Vulnerability and Inclusion

By: Lynn Underwood

October 10, 2018

Building Inclusive Faith Communities

“How are you?” asks someone I know as I enter the church. “Fine, thanks,” I say, or sometimes I risk an “Okay,” if I am feeling distressed by events in life or ill health. No one is 100 percent fine, and “okay” is often stretching the truth. When we pretend everything is okay and put an ‘I am fine’ mask on, it can create a barrier that gets in the way of providing an inclusive environment for those with disabilities.

A major obstacle to attending religious gatherings for many with mental disabilities is that they do not feel they fit in a place full of people who are ‘fine.’ And if they fit at all, it may seem that they only fit in the category of a ‘needy one,’ someone to be pitied for their problems by those who appear to have it all sorted out. This gives the impression of an us and them, with a firm line in between, rather than pulling us together, each with our own strengths and weaknesses. This kind of fit is not a comfortable one.

Certain attitudes of people in religious communities can be especially relevant for those with mental disabilities such as developmental limitations, severe autism, dementia, schizophrenia, or clinical depression and anxiety. Recently a developmentally disabled man who I did not know, sitting next to me in church, grasped my shoulder in the midst of the liturgy and started to tell me about his dog who was sick. If I hold myself stringently to particular social norms, wanting to be someone who looks ’fine’ and fits in, I can see this man’s behavior as strange, and critically, unconsciously, send a disapproving message through facial expressions and body language.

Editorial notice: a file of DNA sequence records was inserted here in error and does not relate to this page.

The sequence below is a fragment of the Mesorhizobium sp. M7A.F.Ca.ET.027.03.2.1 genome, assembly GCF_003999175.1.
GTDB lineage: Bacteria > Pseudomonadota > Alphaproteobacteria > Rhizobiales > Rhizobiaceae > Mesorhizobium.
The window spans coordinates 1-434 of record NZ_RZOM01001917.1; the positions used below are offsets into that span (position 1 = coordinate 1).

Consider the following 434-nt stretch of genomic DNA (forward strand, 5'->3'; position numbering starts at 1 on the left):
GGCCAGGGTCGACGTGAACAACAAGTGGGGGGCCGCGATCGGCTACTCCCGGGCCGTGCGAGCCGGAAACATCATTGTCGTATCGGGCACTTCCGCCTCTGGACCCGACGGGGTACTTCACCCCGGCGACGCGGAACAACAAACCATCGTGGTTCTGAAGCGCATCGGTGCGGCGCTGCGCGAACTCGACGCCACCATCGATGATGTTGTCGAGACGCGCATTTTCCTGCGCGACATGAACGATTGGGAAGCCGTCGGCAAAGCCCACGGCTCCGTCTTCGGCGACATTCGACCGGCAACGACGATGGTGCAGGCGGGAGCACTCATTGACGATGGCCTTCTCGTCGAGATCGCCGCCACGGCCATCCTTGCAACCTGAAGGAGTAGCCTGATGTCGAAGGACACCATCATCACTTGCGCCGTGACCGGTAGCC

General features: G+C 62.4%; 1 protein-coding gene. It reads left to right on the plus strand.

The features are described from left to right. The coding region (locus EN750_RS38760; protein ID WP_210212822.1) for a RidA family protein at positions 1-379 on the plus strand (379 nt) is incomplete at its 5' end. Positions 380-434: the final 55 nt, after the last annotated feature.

When we try to behave perfectly and attend excessively to dress and physical appearance, and send outward signals that all is fine, these can be obstacles to connection with others, especially those with mental disabilities who may not feel like they fit with people who have no visible problems or who show no emotional feelings of distress or discomfort. Pope Francis said recently that communion was not a prize for the perfect but a powerful medicine and nourishment for the weak. We are all weak and needy in our own ways, and it is appropriate to accept this ourselves and show this some in our outward demeanor and attitudes.

I am not arguing for a cacophony of chaos in our religious gatherings and liturgies, but I am suggesting that we let down our guards some, as we face that we are ‘not okay.’ A sea of well-dressed, well-behaved, smiling faces does not represent the reality of holiness. Reality is messy. Our lives are messy. If everyone revealed all of their problems and difficulties all at once we might find it overwhelming, but a good dollop of vulnerability can create a space for the more obviously vulnerable and those who are disabled to fit in, to feel a part of the community as a whole.

I visited an African Methodist Episcopal church recently, where ushers occasionally moved gently through the aisles with Kleenex. It sent the message that it was alright if I cried. It changed the way I allowed myself to feel, and how I viewed those around me. It makes theological sense to be open and vulnerable in a religious setting. But when we have masks on that send the signal that everything is fine with me, there is not much chance to show our vulnerabilities. For some people with mental disabilities, that is not even a choice. Unusual behaviors that are not socially acceptable can come with the territory. 

I want those with mental disabilities to feel comfortable in my presence, to feel accepted as they are. As individuals in religious communities we can examine our attitudes. Do they ever signal to the mentally disabled that they don't fit here and therefore limit our ability to share life with them? I am going to make an extra effort to remove my mask of ‘I’m fine’ when I next enter a religious gathering and see what doors it opens, for myself, and for others.

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